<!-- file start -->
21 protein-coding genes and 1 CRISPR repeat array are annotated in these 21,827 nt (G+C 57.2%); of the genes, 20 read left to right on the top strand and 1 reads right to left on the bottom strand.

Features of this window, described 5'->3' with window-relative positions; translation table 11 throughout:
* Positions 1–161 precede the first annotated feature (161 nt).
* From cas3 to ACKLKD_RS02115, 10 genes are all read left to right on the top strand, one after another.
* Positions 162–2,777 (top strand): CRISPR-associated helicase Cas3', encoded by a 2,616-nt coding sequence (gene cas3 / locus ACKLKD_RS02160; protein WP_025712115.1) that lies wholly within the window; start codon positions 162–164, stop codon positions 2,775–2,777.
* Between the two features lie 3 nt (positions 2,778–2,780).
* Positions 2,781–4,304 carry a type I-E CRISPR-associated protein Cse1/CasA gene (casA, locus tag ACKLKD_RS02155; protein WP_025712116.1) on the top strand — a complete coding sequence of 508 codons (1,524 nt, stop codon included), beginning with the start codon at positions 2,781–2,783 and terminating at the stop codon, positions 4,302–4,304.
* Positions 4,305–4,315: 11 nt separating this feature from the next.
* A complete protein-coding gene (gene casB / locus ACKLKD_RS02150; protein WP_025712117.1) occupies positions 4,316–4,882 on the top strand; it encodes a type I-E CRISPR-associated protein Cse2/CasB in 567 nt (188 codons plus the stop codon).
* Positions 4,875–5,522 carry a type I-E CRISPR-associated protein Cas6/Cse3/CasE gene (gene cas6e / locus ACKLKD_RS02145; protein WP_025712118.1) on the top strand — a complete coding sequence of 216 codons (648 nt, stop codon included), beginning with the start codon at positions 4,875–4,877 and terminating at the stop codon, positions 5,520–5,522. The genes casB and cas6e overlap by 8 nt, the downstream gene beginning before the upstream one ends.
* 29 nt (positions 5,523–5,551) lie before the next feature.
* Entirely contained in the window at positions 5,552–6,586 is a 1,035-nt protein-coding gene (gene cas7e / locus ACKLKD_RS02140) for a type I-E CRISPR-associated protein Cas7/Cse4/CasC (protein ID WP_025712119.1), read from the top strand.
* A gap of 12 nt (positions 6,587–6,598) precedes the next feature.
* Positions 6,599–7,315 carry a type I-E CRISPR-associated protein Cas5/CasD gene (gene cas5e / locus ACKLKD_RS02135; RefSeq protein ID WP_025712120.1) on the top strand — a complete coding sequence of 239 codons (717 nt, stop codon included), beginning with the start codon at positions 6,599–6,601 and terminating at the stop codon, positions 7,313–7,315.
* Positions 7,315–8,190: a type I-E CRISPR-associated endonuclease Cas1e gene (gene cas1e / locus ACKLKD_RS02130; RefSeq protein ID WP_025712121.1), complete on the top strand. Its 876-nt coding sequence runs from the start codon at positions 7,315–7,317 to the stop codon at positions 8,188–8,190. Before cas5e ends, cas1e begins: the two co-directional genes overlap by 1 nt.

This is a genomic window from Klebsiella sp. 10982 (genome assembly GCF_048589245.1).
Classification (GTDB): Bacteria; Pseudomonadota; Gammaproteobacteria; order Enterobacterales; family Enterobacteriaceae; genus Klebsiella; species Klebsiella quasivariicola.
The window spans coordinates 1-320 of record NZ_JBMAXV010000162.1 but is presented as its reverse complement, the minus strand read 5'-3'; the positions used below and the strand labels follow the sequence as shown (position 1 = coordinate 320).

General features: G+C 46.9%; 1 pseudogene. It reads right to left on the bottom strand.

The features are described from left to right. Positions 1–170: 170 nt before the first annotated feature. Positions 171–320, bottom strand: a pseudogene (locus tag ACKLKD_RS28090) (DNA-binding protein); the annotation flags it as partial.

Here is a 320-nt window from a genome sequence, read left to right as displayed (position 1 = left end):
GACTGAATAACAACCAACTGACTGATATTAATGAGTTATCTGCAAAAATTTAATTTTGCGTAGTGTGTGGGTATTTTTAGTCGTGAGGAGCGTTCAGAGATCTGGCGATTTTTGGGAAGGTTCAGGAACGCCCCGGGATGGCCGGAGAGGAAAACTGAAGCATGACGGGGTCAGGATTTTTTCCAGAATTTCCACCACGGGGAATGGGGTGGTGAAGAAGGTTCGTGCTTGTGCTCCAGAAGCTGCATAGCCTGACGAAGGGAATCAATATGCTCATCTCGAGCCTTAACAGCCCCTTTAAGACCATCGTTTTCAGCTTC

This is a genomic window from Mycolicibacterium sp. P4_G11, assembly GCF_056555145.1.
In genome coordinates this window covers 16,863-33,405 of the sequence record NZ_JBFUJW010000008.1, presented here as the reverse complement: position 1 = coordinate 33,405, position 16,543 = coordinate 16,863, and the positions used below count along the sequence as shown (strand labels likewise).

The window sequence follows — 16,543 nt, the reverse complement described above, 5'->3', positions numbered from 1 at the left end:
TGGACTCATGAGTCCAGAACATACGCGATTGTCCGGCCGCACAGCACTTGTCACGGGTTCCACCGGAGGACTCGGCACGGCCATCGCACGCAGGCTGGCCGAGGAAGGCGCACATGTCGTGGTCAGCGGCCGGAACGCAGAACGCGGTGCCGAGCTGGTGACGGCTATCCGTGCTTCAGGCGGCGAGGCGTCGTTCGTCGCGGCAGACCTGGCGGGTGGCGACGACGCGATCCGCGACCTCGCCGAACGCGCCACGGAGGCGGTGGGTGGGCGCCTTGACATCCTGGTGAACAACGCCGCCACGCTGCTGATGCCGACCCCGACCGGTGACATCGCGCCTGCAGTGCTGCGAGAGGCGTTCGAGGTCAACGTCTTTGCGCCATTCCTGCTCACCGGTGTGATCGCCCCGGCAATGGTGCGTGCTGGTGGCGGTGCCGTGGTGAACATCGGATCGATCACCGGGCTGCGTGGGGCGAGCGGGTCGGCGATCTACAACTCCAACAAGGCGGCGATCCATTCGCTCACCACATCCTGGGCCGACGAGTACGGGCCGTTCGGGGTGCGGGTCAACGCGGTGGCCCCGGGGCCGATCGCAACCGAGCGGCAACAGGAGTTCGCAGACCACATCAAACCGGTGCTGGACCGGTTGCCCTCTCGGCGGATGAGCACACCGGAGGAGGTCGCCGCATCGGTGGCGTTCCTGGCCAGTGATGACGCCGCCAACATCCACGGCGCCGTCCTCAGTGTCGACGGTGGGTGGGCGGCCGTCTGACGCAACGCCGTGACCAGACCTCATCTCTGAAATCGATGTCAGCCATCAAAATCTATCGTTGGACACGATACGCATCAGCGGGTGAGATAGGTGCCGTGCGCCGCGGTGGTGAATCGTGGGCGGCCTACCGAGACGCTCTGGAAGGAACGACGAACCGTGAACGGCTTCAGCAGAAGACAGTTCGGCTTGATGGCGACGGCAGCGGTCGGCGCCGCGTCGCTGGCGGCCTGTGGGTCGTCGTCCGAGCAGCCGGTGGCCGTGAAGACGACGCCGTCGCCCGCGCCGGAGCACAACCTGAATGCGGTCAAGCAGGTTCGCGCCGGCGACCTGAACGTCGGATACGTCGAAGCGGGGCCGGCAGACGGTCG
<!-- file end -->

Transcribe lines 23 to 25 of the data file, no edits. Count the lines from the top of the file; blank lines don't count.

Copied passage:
This is a genomic window from Mycolicibacterium sp. P4_G11, assembly GCF_056555145.1.
In genome coordinates this window covers 16,863-33,405 of the sequence record NZ_JBFUJW010000008.1, presented here as the reverse complement: position 1 = coordinate 33,405, position 16,543 = coordinate 16,863, and the positions used below count along the sequence as shown (strand labels likewise).

The window sequence follows — 16,543 nt, the reverse complement described above, 5'->3', positions numbered from 1 at the left end: